Period in Art History: Florence 1400-1500

15 credits
Spring teaching, Year 2

Florence 1400-1500 considers issues of making works of art in this Renaissance city, focussing on how works of painting and sculpture were designed and produced. We will look at the workshop tradition, asking what this means for our ideas about originality and art, and explore factors that impinged on the making of works in addition to skill and creativity (which were separate categories in the Renaissance), such as politics and economics. We will consider how the language and techniques we use to talk about works of art, and study how works, particularly paintings, were discussed in the period. In particular, we will think carefully about issues of quality and about how we characterise differences between one work and another.

Period in Art History: From Picasso to Warhol: Painting and Sculpture 1920-1970

15 credits
Spring teaching, Year 2

This module examines some of the major tendencies and practitioners of art in Europe and North America from the early 1920s to the 1970s. You will begin with exploring Surrealism and its artworks in relation to the writings and films of the movement, and continue through Action painting and Abstract Expressionism, to the figurative work of the 1940s and 1950s in Europe, to Pop, Minimal and Conceptual Art.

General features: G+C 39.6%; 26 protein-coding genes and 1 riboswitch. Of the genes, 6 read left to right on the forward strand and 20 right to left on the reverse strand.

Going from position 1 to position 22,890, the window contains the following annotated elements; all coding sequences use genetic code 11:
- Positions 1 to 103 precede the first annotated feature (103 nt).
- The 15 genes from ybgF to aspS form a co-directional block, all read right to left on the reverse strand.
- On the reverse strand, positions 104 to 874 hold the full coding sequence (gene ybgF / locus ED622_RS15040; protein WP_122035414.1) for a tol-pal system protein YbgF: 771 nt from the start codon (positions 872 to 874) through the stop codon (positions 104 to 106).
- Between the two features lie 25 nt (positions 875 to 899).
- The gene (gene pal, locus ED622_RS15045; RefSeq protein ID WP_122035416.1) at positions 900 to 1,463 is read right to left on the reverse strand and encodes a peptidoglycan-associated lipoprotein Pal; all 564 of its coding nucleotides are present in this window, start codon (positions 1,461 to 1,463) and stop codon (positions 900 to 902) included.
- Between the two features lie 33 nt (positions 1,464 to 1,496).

Key artists to be examined include Joan Miro, Andre Masson, Luis Bunuel, Salvador Dali, Pablo Picasso, Alberto Giacometti, Francis Bacon, Jackson Pollock, Mark Rothko, Andy Warhol, Gilbert and George and Robert Smithson.

Period in Art History: Selling yourself: 18th Century Art and Society

15 credits
Spring teaching, Year 2

This module considers the production of visual culture in the 18th century within its social contexts. Rather than simply looking at a list of artists, you will consider the visual arts against the backdrop of contemporary social and ideological issues: commerce and luxury, urbanization and the rise of industry, the impact of empire and colonialism.

The approach will be a thematic one, looking at topics such as the representation of labour, the image of the family, the cult of individualism, the representation of war, as well as the more conventional genres of portraiture, landscape or history painting. You will also relate the visual arts to 18th century literary culture: the rise of the novel, georgic and pastoral poetry, and developments in social philosophy.

Period in Art History: Victorian Art

15 credits
Autumn teaching, Year 2